Man with gloves on crouched on ground.
CEPF grantee Environmental Awareness Group, Inc. monitoring and eradicating invasive species in Antigua.
© EAG/photo by Alan Scholl

The biodiversity of the Caribbean Biodiversity Hotspot is both unique and vulnerable. Like that of most other island systems, the relative isolation of the islands has given rise to many endemic forms and to biodiversity that is characterized by small populations, a narrow genetic base, reduced competitive abilities, limited dispersal opportunities and restricted distributions. As a result, the native biodiversity of the Caribbean Islands Hotspot has limited capacity to buffer natural and man-made threats.

Biological Resource Use: Over-Exploitation, Persecution and Control

Unsustainable use of limited, and often dwindling, biological resources is the primary threat to biodiversity across the Caribbean Islands Hotspot.

The main activities that fall into this category include timber extraction; over-collection of wood for fuel (especially charcoal); collection of plants for horticulture; unsustainable hunting and egg collection for food or sport; and trapping of animals for the pet and aquarium trades.

The list of species suffering from unsustainable resource use is almost certainly conservative as quantitative data on many of these activities are scarce. This is in part because exploitation is often illegal and, thus, hidden, and in part because there is inadequate monitoring due to lack of resources within the relevant environmental agencies.

Agricultural and Aquaculture Expansion and Intensification

Large-scale clearance of land for agriculture, principally sugarcane plantations at lower elevations, started in the 16th century, shortly after European colonization began, and increased through the 18th and 19th centuries, leading to widespread deforestation throughout the region (the timber was used for both construction and fuel for the sugar factories). This led to destabilizing erosion, loss of some permanent streams and declines in land fertility. 

Some of the smaller islands lost virtually all their native forest at that time or were completely altered by agricultural development.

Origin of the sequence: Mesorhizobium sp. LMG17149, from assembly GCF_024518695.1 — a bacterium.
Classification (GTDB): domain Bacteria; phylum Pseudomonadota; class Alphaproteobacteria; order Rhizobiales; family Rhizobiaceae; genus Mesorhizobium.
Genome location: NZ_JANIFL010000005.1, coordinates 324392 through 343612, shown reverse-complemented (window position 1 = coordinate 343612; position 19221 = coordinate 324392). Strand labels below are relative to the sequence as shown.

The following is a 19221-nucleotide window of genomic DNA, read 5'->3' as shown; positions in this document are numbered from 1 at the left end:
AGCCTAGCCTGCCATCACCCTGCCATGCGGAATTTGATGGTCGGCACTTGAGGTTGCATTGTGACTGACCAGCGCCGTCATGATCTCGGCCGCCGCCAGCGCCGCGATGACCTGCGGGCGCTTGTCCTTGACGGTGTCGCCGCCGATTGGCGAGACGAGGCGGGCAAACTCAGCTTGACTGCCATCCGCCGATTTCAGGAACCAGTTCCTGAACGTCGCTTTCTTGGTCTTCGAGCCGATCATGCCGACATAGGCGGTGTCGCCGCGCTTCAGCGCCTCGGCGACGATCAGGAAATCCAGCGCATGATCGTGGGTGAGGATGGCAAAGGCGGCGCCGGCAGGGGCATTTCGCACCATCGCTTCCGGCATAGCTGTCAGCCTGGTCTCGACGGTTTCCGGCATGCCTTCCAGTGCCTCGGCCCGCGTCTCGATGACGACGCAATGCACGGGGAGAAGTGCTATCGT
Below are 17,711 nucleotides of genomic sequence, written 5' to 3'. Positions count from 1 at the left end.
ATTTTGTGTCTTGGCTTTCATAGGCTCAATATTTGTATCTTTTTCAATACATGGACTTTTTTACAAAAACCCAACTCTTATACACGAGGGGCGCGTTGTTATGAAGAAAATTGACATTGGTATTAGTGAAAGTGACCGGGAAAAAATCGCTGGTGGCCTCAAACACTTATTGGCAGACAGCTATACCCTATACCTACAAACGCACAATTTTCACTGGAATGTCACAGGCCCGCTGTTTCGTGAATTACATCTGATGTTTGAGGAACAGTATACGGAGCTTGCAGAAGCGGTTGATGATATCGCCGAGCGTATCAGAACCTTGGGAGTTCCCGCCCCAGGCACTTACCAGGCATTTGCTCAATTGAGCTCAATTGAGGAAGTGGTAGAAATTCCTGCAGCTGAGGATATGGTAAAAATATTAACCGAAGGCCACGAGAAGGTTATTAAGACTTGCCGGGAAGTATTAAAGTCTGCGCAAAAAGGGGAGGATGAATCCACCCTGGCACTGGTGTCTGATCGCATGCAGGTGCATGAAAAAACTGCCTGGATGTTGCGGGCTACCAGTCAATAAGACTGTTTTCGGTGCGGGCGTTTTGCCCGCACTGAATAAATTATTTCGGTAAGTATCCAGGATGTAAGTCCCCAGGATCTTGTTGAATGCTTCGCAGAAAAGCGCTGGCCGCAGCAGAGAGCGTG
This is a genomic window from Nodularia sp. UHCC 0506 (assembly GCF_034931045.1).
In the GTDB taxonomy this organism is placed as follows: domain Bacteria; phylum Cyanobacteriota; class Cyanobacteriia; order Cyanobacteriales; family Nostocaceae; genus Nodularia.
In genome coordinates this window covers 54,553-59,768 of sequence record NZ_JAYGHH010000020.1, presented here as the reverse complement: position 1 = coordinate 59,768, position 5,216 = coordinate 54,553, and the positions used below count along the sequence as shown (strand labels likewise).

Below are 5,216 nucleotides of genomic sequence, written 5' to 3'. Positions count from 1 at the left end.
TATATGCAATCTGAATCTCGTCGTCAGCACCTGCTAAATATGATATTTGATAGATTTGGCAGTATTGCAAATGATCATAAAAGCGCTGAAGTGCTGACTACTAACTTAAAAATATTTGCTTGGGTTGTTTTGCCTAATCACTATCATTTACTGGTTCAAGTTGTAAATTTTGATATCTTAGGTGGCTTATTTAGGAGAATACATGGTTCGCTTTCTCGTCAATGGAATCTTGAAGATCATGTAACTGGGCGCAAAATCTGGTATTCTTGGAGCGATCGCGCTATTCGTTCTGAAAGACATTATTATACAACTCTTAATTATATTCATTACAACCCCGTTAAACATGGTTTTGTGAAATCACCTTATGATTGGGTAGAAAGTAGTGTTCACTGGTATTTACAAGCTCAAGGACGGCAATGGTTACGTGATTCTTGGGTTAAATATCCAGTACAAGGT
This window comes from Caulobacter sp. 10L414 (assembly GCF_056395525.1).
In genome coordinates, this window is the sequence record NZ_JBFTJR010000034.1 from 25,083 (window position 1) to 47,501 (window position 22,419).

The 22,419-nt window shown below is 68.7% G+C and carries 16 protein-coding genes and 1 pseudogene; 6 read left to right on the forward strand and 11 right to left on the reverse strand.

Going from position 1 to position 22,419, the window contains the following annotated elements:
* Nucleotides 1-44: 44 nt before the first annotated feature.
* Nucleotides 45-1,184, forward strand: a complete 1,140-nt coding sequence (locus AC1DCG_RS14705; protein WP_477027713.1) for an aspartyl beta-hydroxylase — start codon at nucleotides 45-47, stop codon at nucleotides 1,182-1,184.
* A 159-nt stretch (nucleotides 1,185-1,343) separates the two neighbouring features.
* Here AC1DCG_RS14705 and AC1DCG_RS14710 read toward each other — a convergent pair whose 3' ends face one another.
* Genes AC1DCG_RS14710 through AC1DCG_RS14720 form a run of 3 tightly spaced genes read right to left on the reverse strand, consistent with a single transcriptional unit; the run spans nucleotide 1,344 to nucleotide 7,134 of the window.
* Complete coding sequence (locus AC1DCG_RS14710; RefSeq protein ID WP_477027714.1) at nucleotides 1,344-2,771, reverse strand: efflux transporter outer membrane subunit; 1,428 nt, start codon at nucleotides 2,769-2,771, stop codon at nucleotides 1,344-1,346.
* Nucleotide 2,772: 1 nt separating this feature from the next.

The later rise of new agricultural export markets led to further periods of intense deforestation, such as during and after the banana boom of the 1970s and 1980s in the Windward Islands. 

Recent threats to montane forest from agriculture come from extension of cocoa, coffee and tobacco plantations. The abandonment of sugar (and other major crops, such as cotton, on some islands) due to changed economic conditions or a reduction in soil fertility often resulted in transformation to pasture and a large increase of livestock production, especially cattle.

Overgrazing has significantly altered the vegetation of many forest areas, leading to degraded scrub vegetation, and continues to be a threat to native vegetation.

Most of the Caribbean’s forests have been lost to agricultural development. Today, less than 10% of the original vegetation remains in a pristine state in the hotspot.

Invasive and Other Problematic Species, Genes and Infectious Diseases

The most damaging invasive alien species on islands are typically terrestrial vertebrates, such as goats, feral cats, pigs and rats. These species are responsible for more than half of all animal extinctions on islands globally. 

Like other islands, Caribbean habitats are vulnerable to impacts of invasive species because of the generally small populations of indigenous species, the evolutionary effects of isolation, and the release of introduced species from natural enemies. 

The spread of invasive alien species is facilitated in the Caribbean by the region’s dependence on imports, its high degree of exposure to extreme weather events, and the multiplicity of pathways that alien species may use to reach the islands.

Invasive alien species introduction and disturbance are ongoing phenomena in the hotspot, with countries grappling with new and emerging threats. For example, the invasive seagrass species Halophila stipulacea has spread rapidly throughout the eastern Caribbean since 2002 and is a potential threat to the functioning of local seagrass ecosystems. Now found as far north as the U.S. Virgin Islands and Puerto Rico, the implications of this invasive alien species on marine conservation appear grave and are currently under study.

Residential, Commercial, Industrial and Tourism Development

The considerable growth of the populations and economies of most Caribbean countries in the last 50 years has been accompanied by extensive urban industrial and commercial developments and associated infrastructure, which has occurred without proper planning. This has led to the destruction and degradation of huge areas of natural habitat, transforming the landscape and character of many Caribbean islands. 

Of greatest concern has been the enormous, uncontrolled growth of tourism in the Caribbean region, with the widespread construction of hotels, marinas and associated developments, especially along coasts with white-sand beaches and coral reefs offshore, often resulting in beach erosion and other profound impacts. 

Development has often meant the complete removal of natural vegetation along the shore, planting of ornamental trees, shrubs and grass for lawns and golf courses, filling in of mangrove areas for marina developments and mosquito control, and construction of new roads to give access to coastal areas that previously could only be reached on foot or by sea. 

Read more about CEPF's strategy in the hotspot in of our ecosystem profile (PDF - 16.6 MB), also available in French (PDF - 17.4 MB) and Spanish (PDF - 18.1 MB).